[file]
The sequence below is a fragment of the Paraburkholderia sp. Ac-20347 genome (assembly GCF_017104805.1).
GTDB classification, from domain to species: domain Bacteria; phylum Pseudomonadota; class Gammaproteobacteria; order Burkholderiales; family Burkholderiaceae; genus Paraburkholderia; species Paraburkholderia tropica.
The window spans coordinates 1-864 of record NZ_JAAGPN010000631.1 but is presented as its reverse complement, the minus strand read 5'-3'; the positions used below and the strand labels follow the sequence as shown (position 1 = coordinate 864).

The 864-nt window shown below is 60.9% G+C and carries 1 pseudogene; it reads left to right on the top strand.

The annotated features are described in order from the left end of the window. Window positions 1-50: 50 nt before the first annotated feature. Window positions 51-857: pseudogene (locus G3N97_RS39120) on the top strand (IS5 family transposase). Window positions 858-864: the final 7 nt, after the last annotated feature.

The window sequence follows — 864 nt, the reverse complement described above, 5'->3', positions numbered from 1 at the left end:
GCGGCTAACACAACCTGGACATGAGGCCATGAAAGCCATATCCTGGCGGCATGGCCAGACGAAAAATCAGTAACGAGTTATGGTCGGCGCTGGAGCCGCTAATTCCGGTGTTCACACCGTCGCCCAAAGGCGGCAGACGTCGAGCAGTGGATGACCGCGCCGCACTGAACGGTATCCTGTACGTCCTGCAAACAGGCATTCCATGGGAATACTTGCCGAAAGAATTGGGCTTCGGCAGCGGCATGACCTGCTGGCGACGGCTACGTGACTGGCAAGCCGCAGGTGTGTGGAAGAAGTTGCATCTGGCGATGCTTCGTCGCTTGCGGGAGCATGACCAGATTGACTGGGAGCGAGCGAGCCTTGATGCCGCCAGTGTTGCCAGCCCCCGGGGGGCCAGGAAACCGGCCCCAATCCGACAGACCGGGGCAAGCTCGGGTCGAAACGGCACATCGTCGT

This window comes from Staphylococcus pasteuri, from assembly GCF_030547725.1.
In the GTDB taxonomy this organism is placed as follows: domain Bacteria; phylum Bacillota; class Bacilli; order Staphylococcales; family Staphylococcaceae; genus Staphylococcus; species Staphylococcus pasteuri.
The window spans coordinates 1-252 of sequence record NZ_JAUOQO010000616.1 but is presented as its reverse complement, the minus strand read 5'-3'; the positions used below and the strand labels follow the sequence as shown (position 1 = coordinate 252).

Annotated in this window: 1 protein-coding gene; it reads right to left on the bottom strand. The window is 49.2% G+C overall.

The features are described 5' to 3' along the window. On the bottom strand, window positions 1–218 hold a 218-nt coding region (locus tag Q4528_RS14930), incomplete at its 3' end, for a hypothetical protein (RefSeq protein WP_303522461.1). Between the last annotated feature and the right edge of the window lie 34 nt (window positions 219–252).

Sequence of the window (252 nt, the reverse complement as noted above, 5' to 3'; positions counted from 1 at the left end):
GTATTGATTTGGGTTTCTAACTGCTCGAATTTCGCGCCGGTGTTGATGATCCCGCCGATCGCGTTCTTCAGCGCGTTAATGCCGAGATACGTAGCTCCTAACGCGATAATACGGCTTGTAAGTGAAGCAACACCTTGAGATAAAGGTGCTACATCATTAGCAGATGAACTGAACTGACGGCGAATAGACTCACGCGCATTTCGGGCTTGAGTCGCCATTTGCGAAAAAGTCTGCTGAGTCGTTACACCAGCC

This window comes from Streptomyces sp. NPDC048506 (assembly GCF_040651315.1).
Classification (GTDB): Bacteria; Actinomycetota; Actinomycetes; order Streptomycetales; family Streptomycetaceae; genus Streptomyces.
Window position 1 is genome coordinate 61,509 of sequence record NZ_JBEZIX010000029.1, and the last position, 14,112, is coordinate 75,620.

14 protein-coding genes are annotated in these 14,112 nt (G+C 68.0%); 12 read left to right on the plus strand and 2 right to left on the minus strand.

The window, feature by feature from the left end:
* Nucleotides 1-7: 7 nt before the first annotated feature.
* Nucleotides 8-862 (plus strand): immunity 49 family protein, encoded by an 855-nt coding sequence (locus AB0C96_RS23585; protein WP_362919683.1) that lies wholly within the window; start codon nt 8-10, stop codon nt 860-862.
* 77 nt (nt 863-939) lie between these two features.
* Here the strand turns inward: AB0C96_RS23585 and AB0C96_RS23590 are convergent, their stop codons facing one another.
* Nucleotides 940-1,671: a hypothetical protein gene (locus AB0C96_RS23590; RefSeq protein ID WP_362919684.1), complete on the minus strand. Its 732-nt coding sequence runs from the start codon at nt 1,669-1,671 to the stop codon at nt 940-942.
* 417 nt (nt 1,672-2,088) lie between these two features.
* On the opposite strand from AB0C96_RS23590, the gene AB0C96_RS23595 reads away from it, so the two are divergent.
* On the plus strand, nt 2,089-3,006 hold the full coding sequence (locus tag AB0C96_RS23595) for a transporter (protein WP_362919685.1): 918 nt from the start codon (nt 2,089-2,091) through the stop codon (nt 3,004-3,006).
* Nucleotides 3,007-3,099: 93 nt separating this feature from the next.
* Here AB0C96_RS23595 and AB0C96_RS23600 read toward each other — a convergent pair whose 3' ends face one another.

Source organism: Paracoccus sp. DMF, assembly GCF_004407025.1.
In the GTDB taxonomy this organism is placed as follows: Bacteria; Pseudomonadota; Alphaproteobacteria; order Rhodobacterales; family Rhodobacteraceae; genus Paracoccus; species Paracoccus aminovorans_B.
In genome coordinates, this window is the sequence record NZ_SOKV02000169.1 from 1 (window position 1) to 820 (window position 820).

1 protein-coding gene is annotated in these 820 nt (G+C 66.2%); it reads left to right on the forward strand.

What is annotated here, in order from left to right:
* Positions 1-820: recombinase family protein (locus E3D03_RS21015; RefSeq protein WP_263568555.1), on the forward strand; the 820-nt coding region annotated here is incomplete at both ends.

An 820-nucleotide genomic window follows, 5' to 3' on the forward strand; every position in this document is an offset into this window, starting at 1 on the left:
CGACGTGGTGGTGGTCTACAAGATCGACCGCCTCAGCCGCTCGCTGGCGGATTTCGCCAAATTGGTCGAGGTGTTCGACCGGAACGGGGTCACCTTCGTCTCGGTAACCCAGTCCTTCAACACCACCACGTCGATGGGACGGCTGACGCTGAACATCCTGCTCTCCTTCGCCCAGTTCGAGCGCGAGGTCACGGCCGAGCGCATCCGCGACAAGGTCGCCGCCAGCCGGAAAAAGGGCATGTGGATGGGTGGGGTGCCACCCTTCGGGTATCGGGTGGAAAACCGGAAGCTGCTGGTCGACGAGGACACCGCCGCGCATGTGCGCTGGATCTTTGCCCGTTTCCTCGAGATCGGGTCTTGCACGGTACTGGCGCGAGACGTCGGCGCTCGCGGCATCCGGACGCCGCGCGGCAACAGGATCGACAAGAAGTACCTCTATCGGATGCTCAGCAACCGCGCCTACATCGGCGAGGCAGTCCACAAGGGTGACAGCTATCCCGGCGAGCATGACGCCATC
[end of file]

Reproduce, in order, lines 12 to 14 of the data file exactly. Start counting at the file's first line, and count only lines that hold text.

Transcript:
The features are described 5' to 3' along the window. On the bottom strand, window positions 1–218 hold a 218-nt coding region (locus tag Q4528_RS14930), incomplete at its 3' end, for a hypothetical protein (RefSeq protein WP_303522461.1). Between the last annotated feature and the right edge of the window lie 34 nt (window positions 219–252).

Sequence of the window (252 nt, the reverse complement as noted above, 5' to 3'; positions counted from 1 at the left end):
GTATTGATTTGGGTTTCTAACTGCTCGAATTTCGCGCCGGTGTTGATGATCCCGCCGATCGCGTTCTTCAGCGCGTTAATGCCGAGATACGTAGCTCCTAACGCGATAATACGGCTTGTAAGTGAAGCAACACCTTGAGATAAAGGTGCTACATCATTAGCAGATGAACTGAACTGACGGCGAATAGACTCACGCGCATTTCGGGCTTGAGTCGCCATTTGCGAAAAAGTCTGCTGAGTCGTTACACCAGCC